The first argument is the name of a file containing a brep in ascii format. Thus, this file should contain a string something like <brep < 3 3 ... > >. This argument can be `-' which indicates standard input. If the Matlab software is installed, this file can be created with the gm_write command.

The logfile-name and verbosity arguments are the same as the matlab calling sequence. The rotation is specified as an orthogonal matrix in row-major form enclosed in curly-braces. For example, you could say -r {0.8 0.6 -0.6 0.8} as a command argument when the brep is two-dimensional.

The size_function argument must be the name of a tcl procedure sitting in file size_control.tcl. This file is shipped with the software and initially contains the default size-control function, but you can add as many functions as you wish. You will need to learn the TCL language to write these functions. The functions take one argument, which is a TCL list of doubles, and should return a double. If the brep faces have a size_control property, this value of this property must also refer to a TCL procedure in this file.

If an output file is not specified, the default is to print the simplicial complex on standard output. The simplicial complex is written into the output file in ascii format. It can be read into the Matlab routines using gm_rd Matlab routine.

There is a Unix-level version of gmchecktri:

checktri brep-file simpcomplex-file
This routine checks that the simplicial complex in simpcomplex-file is a valid triangulation of the brep in brep-file. It makes a printout of information and any discrepancies encountered.

There is a Unix-level version of gmrefine:

refine simpcomplex [-o outputfile] [-v vtxsrc]
The file simpcomplex holds a simplicial complex. If this argument is - then standard input is used. This routine refines the complex as described above and stores the new mesh in outputfile. If no output file is specified, the new mesh is sent to standard output. The file vtxsrc gets the vertex source array (described above). If no such file is specified, then the vertex source array is discarded.

Is the mesh generator deterministic?

The mesh generator is not completely deterministic, i.e., it will not return exactly the same simplicial complex if you run it twice in a row with the same arguments. Here are the sources of nondeterminism:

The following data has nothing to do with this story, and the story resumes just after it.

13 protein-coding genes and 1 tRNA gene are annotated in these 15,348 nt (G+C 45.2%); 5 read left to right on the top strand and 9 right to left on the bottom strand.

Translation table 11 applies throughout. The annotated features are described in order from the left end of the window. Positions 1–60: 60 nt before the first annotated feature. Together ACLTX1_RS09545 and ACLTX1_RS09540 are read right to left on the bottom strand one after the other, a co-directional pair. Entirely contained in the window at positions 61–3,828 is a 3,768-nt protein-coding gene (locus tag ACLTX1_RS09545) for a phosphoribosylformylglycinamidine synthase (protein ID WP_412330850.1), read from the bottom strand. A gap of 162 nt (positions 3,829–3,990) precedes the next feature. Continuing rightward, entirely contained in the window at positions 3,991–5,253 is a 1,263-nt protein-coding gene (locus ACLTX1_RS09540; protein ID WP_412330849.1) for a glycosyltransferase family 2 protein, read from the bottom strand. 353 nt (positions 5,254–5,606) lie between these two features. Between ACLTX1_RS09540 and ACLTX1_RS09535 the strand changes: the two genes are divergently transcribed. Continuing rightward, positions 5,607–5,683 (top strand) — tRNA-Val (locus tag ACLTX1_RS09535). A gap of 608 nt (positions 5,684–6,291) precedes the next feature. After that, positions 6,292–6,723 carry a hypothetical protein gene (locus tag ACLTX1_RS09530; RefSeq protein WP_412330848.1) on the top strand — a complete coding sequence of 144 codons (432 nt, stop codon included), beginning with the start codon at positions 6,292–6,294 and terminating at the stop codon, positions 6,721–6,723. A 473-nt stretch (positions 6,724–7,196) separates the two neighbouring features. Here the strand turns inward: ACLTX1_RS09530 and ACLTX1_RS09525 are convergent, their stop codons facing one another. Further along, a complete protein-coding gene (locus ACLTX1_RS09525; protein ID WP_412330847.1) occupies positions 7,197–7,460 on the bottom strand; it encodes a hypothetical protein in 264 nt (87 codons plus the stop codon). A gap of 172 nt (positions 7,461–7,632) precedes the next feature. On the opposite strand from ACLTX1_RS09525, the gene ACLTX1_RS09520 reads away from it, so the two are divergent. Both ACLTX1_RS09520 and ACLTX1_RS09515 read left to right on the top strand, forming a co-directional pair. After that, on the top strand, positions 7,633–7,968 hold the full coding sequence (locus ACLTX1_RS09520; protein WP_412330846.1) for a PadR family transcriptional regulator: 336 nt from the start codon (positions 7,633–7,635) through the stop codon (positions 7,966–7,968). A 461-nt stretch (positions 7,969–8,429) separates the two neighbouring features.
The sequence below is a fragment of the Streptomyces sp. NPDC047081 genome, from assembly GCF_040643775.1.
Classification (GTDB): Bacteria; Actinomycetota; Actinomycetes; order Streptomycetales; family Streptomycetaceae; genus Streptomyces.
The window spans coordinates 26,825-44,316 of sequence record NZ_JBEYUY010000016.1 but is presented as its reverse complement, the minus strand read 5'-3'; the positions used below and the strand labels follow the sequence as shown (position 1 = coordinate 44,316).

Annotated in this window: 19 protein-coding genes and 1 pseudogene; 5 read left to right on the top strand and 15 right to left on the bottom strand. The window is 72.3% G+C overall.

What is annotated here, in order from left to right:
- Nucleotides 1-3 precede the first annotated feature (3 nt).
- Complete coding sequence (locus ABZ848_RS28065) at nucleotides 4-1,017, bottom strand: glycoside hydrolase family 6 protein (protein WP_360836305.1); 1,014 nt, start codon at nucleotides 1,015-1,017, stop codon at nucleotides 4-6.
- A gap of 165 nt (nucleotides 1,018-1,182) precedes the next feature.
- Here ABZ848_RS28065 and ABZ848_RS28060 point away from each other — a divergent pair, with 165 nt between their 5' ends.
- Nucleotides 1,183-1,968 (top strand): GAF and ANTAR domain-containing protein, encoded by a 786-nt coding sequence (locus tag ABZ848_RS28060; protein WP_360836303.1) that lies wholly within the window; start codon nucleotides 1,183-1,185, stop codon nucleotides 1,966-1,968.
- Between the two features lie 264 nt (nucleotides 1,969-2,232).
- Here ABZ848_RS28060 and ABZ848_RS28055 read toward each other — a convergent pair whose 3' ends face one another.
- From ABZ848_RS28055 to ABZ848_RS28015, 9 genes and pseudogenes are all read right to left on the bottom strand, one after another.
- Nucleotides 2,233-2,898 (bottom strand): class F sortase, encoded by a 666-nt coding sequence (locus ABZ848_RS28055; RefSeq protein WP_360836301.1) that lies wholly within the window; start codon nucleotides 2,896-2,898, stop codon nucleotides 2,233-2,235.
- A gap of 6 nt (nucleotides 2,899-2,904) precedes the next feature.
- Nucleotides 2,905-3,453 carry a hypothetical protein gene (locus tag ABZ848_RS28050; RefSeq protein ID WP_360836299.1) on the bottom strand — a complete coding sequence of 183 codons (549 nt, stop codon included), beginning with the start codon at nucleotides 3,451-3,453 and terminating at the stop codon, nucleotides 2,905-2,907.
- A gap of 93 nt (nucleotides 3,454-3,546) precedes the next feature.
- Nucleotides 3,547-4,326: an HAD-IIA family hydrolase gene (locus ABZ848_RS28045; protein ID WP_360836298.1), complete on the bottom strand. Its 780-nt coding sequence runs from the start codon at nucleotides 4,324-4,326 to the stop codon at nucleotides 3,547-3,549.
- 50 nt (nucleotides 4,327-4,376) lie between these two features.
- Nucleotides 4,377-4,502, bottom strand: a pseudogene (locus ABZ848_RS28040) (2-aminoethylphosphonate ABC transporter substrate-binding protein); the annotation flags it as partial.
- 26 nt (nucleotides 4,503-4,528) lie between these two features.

The GUI for the mesh generator

As the QMG mesh generator runs, a panel appears on the screen showing its progress. This panel is displayed by the Matlab version only, not the standalone version. The panel is updated once every 1-2 seconds. It displays the number of active boxes (which goes up and down as the algorithm proceeds; at the end of phase 3 separation it drops monotonically to zero), the number of finished boxes (which goes up monotonically during the alignment stages, and goes down monotonically to zero during the triangulation phase at the end), the number of vertices (which goes up monotonically during the d+1 phases and then drops once at the very end of the algorithm), and the number of simplices (which goes up monotonically during the triangulation phase).

The control panel also shows the current operation. The order of operations is: Phase 0 separation, phase 0 alignment, phase 1 separation, phase 1 alignment, phase 2 separation, phase 2 alignment, phase 3 separation (if the brep is three-dimensional), phase 3 alignment (if the brep is three-dimensional), triangulation.

During the execution of the mesh generator, a button labeled ``cancel'' appears in the GUI; the user may press this to terminate the mesh generation. If this button is pressed, all the memory allocated by the mesh generator is lost (i.e., it remains allocated but inaccessible) until matlab is exited and re-entered. The cancel button is polled only when the GUI screen is updated, so if the GUI panel freezes because of some bug in the program, the cancel button won't work either.

When the mesh generation terminates, a second button labeled ``Dismiss'' appears in the panel. This button deletes the panel.

This documentation is written by Stephen A. Vavasis and is copyright (c) 1995 by Cornell University. Permission to reproduce this documentation is granted provided this notice remains attached. There is no warranty of any kind on this software or its documentation. See the accompanying file 'Copyright' for a full statement of the copyright.

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Stephen A. Vavasis, Computer Science Department, Cornell University, Ithaca, NY 14853,